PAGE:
When it comes to your church building, strategic preparation is both important and difficult. A church without a plan is destined for instability and collapse.
It’s crucial to consider how many seats your church should have. The response varies depending on the size of the gathering.
In the past, replacing the worn-out wooden benches in churches has primarily been justified by the need to provide more seating to the building.
In this article, we explain the various things to consider when calculating a church’s seating capacity.
How do I calculate a church seating capacity?
1. Determine the number of seats.
If each individual needs seven square feet of space, you should be able to fit about twice that number.
Depending on the size of your church space, allocate 10 to 20 square feet for each individual.
You can expect to fit about 15 square feet per individual, providing your church does not plan to expand beyond 300 or so. Keep in mind that this only pertains to the church space and not the waiting rooms or standing sections, where there may be a little more room.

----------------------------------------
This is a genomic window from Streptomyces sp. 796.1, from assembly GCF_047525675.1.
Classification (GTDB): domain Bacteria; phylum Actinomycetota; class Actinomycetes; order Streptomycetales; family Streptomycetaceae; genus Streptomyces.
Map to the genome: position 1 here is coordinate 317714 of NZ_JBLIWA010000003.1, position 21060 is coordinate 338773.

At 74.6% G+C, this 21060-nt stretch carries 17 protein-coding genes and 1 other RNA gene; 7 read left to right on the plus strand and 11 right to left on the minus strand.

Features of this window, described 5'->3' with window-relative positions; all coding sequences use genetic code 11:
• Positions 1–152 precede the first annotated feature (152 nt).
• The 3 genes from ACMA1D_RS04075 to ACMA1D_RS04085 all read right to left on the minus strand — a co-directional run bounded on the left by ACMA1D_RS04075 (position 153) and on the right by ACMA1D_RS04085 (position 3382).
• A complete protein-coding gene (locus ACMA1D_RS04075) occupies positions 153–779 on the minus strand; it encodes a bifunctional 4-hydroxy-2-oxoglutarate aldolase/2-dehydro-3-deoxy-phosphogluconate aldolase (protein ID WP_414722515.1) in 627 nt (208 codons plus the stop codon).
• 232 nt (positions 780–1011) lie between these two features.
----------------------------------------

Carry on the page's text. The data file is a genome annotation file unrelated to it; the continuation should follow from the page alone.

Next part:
2. Think about comfort and safety.
Even while 20 church chairs could be lined up safely, that doesn’t guarantee that it would be convenient for the congregation to sit that tightly together. Although it may be enticing to want to cram as many individuals as you can into your Church, doing so could have a detrimental impact on your members.
Contrary to popular belief, when considering church seating layouts, comfort should be one of the top considerations because it will significantly affect how individuals feel about attending and appealing to others to join them.
3. Instead of pew seats, think about having church chairs.
Church chairs make it easier to define the seating capacity of your area because each chair can only ever hold one individual while pew seats come in all different sizes.
Furthermore, church chairs are smaller in size. Thus, your church can accommodate more visitors.
Church chairs also give you versatility because it’s simple to reconfigure the room and switch out the seats for services and activities.
4. Don’t forget to consider storage space.
Opt to buy portable, easy-to-store seats and trolleys. You’ll avoid a lot of prospective aggravation by doing this. Purchase stackable church chairs that won’t harm the frames or cushions. Buy trolleys that allow you to arrange chairs effectively so that they will pass through doorways.